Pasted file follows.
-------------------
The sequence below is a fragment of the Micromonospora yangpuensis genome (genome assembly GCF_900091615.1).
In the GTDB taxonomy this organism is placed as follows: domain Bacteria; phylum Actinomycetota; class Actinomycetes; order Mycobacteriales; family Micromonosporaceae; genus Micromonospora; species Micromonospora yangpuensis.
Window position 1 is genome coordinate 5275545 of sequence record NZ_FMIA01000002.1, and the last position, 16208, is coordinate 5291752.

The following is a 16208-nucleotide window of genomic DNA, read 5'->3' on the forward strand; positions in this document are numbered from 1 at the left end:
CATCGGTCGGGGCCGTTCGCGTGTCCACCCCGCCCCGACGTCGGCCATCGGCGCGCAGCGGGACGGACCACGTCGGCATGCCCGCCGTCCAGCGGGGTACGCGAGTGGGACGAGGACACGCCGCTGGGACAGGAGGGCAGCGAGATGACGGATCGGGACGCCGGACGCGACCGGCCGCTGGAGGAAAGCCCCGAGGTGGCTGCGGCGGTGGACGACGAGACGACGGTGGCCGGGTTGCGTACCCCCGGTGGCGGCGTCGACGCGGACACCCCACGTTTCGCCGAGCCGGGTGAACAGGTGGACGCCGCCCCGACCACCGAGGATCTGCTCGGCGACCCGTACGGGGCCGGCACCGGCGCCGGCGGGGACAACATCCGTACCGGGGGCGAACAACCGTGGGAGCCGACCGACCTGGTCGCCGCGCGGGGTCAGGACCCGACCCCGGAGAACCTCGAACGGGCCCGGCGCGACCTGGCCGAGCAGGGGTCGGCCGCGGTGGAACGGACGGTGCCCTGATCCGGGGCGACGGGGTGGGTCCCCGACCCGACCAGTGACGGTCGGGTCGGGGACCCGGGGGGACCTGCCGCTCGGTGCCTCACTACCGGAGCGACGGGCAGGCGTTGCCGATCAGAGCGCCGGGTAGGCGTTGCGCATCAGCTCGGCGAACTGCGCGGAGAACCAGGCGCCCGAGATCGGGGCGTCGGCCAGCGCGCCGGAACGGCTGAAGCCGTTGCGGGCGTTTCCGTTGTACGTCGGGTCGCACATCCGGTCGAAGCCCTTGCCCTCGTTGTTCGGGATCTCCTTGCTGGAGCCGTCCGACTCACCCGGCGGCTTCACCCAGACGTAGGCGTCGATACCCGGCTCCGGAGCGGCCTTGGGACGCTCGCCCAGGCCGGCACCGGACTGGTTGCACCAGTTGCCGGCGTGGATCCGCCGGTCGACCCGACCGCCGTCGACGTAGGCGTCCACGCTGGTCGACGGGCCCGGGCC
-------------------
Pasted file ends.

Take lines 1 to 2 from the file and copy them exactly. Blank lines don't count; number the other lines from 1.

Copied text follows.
The sequence below is a fragment of the Micromonospora yangpuensis genome (genome assembly GCF_900091615.1).
In the GTDB taxonomy this organism is placed as follows: domain Bacteria; phylum Actinomycetota; class Actinomycetes; order Mycobacteriales; family Micromonosporaceae; genus Micromonospora; species Micromonospora yangpuensis.